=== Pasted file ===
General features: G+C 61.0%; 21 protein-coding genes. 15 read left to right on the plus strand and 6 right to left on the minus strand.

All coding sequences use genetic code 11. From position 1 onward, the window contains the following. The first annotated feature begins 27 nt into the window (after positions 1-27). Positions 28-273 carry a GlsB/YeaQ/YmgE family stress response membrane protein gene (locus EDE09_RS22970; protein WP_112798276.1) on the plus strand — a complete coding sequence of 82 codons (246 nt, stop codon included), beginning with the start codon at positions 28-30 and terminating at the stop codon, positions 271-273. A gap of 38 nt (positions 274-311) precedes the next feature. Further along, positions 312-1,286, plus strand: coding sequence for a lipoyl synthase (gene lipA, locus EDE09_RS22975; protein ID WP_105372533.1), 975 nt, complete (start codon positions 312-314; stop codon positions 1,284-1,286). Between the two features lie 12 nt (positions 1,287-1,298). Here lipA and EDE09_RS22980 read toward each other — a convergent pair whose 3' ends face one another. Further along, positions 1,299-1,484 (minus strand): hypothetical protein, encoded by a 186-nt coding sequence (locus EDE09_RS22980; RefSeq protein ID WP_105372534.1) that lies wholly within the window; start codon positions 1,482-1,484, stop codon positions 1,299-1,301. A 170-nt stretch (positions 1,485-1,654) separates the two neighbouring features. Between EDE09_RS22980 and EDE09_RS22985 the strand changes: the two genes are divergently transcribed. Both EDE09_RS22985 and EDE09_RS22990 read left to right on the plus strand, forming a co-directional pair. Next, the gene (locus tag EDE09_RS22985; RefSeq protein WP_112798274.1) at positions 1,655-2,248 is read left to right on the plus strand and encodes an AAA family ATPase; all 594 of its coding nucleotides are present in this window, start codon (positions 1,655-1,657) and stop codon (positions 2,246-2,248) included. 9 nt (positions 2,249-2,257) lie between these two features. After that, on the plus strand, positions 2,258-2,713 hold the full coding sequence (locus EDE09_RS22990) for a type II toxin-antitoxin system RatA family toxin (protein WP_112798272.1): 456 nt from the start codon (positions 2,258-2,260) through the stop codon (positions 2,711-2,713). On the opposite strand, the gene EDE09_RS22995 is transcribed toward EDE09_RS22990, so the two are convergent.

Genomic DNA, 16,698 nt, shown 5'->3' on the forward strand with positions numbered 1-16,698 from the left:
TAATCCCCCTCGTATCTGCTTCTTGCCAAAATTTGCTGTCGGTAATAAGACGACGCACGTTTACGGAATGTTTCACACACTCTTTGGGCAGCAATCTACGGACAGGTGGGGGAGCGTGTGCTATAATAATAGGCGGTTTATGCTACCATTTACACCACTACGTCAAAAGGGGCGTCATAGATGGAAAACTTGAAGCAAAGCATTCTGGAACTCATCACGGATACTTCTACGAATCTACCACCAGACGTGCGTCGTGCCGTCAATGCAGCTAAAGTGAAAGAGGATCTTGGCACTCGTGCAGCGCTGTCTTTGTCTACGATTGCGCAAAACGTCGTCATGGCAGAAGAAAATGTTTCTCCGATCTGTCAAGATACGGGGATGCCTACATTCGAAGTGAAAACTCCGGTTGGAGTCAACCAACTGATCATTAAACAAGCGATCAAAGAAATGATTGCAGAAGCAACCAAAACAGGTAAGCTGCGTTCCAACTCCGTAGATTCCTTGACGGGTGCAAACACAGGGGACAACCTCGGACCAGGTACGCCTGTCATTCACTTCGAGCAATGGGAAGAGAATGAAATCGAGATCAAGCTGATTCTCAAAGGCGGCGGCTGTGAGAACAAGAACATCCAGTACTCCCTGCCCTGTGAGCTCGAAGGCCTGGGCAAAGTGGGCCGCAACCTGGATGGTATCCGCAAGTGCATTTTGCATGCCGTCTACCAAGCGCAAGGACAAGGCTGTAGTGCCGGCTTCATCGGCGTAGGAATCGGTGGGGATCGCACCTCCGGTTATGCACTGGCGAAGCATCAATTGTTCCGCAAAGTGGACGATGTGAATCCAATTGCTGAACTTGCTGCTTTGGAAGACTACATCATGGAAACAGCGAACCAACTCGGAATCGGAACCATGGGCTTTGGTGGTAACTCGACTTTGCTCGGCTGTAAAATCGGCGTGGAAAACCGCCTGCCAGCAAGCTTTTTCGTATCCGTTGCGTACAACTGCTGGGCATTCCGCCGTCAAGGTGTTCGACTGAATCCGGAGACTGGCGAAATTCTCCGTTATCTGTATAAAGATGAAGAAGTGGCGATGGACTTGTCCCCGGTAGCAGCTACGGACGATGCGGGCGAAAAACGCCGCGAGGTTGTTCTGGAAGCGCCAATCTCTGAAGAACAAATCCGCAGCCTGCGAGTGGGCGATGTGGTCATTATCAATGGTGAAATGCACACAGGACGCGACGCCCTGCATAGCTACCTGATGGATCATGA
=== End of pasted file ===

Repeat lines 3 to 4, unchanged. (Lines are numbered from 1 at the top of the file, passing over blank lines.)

Genomic DNA, 16,698 nt, shown 5'->3' on the forward strand with positions numbered 1-16,698 from the left:
TAATCCCCCTCGTATCTGCTTCTTGCCAAAATTTGCTGTCGGTAATAAGACGACGCACGTTTACGGAATGTTTCACACACTCTTTGGGCAGCAATCTACGGACAGGTGGGGGAGCGTGTGCTATAATAATAGGCGGTTTATGCTACCATTTACACCACTACGTCAAAAGGGGCGTCATAGATGGAAAACTTGAAGCAAAGCATTCTGGAACTCATCACGGATACTTCTACGAATCTACCACCAGACGTGCGTCGTGCCGTCAATGCAGCTAAAGTGAAAGAGGATCTTGGCACTCGTGCAGCGCTGTCTTTGTCTACGATTGCGCAAAACGTCGTCATGGCAGAAGAAAATGTTTCTCCGATCTGTCAAGATACGGGGATGCCTACATTCGAAGTGAAAACTCCGGTTGGAGTCAACCAACTGATCATTAAACAAGCGATCAAAGAAATGATTGCAGAAGCAACCAAAACAGGTAAGCTGCGTTCCAACTCCGTAGATTCCTTGACGGGTGCAAACACAGGGGACAACCTCGGACCAGGTACGCCTGTCATTCACTTCGAGCAATGGGAAGAGAATGAAATCGAGATCAAGCTGATTCTCAAAGGCGGCGGCTGTGAGAACAAGAACATCCAGTACTCCCTGCCCTGTGAGCTCGAAGGCCTGGGCAAAGTGGGCCGCAACCTGGATGGTATCCGCAAGTGCATTTTGCATGCCGTCTACCAAGCGCAAGGACAAGGCTGTAGTGCCGGCTTCATCGGCGTAGGAATCGGTGGGGATCGCACCTCCGGTTATGCACTGGCGAAGCATCAATTGTTCCGCAAAGTGGACGATGTGAATCCAATTGCTGAACTTGCTGCTTTGGAAGACTACATCATGGAAACAGCGAACCAACTCGGAATCGGAACCATGGGCTTTGGTGGTAACTCGACTTTGCTCGGCTGTAAAATCGGCGTGGAAAACCGCCTGCCAGCAAGCTTTTTCGTATCCGTTGCGTACAACTGCTGGGCATTCCGCCGTCAAGGTGTTCGACTGAATCCGGAGACTGGCGAAATTCTCCGTTATCTGTATAAAGATGAAGAAGTGGCGATGGACTTGTCCCCGGTAGCAGCTACGGACGATGCGGGCGAAAAACGCCGCGAGGTTGTTCTGGAAGCGCCAATCTCTGAAGAACAAATCCGCAGCCTGCGAGTGGGCGATGTGGTCATTATCAATGGTGAAATGCACACAGGACGCGACGCCCTGCATAGCTACCTGATGGATCATGA